12 Reasons You Don’t Need Software Artifact Management

0. You have no code.

If you have a project, which has no code, you don’t need to manage any artifacts. Well, you don’t need CI, you don’t need runtime, all you need is a bug tracker. And Kelsey, thank you again for the fun!

1. You have no users.

If your software has no users, you really don’t need software artifact management. You don’t have to update, maintain, patch, secure or release anything. Heaven.

2. You work alone.

If you are writing an app by yourself and you aren’t using any open source components, then there’s no need to store your binaries in a central system. Of course, you can always share via email or a file server.

3. You don’t believe in code reuse.

You’re writing everything from scratch and so you have access to all your source code. No need to import libraries, SDKs, frameworks. You can always copy/paste from StackOverflow anyway.

4. You only care about the latest version. No need to save history.

Once it’s updated in production no one will ever ask you to prove what was running at a previous date. You’ve got to keep moving forward!

5. You only use one language and technology per application. Forever.

To maximize reuse of your codebase, and to ensure your developers work under the same environment, you want an easy way to share images within your team and across your organization.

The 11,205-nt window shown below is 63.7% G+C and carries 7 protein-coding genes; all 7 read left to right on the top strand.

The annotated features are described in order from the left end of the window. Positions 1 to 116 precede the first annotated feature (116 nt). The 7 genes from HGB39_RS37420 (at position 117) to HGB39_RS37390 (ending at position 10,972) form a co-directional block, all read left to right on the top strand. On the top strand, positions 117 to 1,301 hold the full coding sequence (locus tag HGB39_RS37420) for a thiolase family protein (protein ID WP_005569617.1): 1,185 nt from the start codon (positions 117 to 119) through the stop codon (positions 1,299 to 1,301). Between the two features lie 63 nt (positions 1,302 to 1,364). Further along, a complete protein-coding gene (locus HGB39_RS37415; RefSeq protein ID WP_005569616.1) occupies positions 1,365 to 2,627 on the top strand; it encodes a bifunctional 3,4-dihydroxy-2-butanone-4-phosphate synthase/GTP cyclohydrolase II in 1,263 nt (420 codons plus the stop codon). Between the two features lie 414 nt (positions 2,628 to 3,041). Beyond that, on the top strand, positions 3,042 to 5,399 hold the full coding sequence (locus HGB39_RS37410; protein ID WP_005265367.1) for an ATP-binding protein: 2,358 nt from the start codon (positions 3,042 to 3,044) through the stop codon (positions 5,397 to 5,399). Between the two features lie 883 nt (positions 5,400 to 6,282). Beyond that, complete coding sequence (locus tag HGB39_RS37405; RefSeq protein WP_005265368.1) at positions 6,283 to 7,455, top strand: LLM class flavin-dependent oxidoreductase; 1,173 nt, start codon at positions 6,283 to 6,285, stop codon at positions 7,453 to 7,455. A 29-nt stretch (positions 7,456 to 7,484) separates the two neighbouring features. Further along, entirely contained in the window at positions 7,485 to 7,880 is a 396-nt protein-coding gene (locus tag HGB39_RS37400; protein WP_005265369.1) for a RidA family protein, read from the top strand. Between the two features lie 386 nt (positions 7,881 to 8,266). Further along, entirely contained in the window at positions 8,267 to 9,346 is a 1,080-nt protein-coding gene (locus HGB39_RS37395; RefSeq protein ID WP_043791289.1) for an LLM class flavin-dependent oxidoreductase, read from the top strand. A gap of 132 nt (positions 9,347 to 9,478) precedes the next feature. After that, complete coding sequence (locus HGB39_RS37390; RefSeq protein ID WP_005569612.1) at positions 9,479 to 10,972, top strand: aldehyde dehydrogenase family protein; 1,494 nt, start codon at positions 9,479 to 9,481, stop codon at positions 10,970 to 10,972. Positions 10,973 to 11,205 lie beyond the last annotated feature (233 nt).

6. You don’t need to adapt to new tech.

If you have the luxury of being in a long cycle of technology where things change infrequently, there is no need to have rapid releases and therefore you can skip adding a complete continuous update process.

7. You like managing and maintaining your own infrastructure.

Some people enjoy keeping the latest open source tools running on all their servers and playing with configuration until it works. Well, it fails sometimes, badly, grinding your entire pipeline to a halt. But that’s OK, no–one in a rush here, right? If you prefer to spend time shaving yaks, you can skip software artifact management completely.

8. You’re never in a hurry to update your software.

Some people need to release patches to zero-day vulnerabilities NOW, and that’s one of the things having all the binaries and related metadata lets you do. If you don’t have this issue, it’s just wasteful overhead. Also you might have to wait if one of your external binary repos goes down, but that’s OK.

9. You have no dependencies

You don’t have to go through the nightmare of writing your own dependency manager if you don’t use dependencies.

10. Containers are a fad. I promise.

Why bother?

11. Your app runs in isolation (neither talks to nor is accessible from a network.

This is literally the safest way to run. Just let yourself into the room and update the server that only runs in that room.

If you made it this far…

… maybe give Artifactory a try.